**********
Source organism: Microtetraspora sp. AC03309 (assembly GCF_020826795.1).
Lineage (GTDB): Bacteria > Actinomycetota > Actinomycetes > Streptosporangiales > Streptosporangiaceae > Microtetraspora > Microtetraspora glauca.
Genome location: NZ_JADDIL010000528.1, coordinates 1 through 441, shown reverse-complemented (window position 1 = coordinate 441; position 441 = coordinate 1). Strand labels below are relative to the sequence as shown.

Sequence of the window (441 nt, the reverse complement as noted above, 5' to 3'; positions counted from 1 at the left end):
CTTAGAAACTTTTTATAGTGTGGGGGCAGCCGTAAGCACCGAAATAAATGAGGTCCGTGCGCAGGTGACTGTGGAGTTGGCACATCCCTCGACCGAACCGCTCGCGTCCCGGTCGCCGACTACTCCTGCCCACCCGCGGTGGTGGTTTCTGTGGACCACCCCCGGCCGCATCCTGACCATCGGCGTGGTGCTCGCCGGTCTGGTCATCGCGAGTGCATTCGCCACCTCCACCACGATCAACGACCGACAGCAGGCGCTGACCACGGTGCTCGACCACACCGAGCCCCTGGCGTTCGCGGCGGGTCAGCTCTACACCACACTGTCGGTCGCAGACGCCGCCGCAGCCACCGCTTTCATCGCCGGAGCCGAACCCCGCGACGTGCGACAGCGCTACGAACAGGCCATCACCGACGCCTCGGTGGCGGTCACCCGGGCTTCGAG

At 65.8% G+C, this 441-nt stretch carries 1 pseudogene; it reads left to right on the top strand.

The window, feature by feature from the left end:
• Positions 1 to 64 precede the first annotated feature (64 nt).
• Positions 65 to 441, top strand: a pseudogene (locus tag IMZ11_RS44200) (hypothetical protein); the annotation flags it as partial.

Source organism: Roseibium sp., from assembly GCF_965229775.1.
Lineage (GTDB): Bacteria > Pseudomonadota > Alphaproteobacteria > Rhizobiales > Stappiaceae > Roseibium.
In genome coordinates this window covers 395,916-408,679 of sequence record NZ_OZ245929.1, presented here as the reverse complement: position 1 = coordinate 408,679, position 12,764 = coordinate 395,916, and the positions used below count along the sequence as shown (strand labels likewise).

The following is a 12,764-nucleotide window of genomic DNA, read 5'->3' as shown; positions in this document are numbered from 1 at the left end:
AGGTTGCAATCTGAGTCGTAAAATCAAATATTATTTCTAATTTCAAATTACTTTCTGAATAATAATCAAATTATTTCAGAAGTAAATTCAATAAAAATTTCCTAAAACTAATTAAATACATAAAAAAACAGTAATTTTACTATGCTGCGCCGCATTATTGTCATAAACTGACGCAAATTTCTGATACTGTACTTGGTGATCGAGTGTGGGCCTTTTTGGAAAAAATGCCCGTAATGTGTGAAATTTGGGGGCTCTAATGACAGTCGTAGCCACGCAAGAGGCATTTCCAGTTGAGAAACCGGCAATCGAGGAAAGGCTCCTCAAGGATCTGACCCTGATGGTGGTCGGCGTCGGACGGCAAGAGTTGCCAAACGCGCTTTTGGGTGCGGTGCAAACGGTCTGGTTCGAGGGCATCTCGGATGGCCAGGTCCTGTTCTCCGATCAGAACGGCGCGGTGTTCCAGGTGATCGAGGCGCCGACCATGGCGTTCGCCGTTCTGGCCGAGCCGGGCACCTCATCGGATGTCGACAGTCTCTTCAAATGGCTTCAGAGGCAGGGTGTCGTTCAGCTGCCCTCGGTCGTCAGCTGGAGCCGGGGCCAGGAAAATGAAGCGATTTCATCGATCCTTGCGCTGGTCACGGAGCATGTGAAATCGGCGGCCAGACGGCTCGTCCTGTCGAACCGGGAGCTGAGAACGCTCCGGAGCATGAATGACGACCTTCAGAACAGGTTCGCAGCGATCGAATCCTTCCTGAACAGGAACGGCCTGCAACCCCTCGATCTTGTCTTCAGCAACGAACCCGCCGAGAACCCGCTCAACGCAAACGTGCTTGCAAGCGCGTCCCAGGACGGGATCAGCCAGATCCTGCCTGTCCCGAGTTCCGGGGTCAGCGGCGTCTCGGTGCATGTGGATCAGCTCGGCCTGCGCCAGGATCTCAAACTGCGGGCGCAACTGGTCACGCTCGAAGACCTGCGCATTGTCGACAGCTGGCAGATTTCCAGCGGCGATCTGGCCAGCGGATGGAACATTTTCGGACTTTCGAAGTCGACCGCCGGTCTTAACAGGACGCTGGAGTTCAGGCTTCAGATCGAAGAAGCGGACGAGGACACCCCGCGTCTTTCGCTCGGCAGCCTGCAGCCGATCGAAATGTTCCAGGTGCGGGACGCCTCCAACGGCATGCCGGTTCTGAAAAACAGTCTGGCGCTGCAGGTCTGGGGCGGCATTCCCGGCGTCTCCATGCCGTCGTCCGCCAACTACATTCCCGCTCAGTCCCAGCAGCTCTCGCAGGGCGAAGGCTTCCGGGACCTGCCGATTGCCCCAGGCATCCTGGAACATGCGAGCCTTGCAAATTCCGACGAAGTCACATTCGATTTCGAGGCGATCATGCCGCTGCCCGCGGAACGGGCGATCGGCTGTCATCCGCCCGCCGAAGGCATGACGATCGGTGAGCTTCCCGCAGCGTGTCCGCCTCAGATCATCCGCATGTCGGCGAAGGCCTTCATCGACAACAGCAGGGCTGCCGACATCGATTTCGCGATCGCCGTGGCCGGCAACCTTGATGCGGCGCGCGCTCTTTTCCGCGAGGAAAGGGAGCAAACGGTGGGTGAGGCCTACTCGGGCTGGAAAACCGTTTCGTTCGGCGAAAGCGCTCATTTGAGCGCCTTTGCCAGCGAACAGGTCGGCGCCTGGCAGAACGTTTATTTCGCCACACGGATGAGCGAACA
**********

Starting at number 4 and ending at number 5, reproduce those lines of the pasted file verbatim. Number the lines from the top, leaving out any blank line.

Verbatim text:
Sequence of the window (441 nt, the reverse complement as noted above, 5' to 3'; positions counted from 1 at the left end):
CTTAGAAACTTTTTATAGTGTGGGGGCAGCCGTAAGCACCGAAATAAATGAGGTCCGTGCGCAGGTGACTGTGGAGTTGGCACATCCCTCGACCGAACCGCTCGCGTCCCGGTCGCCGACTACTCCTGCCCACCCGCGGTGGTGGTTTCTGTGGACCACCCCCGGCCGCATCCTGACCATCGGCGTGGTGCTCGCCGGTCTGGTCATCGCGAGTGCATTCGCCACCTCCACCACGATCAACGACCGACAGCAGGCGCTGACCACGGTGCTCGACCACACCGAGCCCCTGGCGTTCGCGGCGGGTCAGCTCTACACCACACTGTCGGTCGCAGACGCCGCCGCAGCCACCGCTTTCATCGCCGGAGCCGAACCCCGCGACGTGCGACAGCGCTACGAACAGGCCATCACCGACGCCTCGGTGGCGGTCACCCGGGCTTCGAG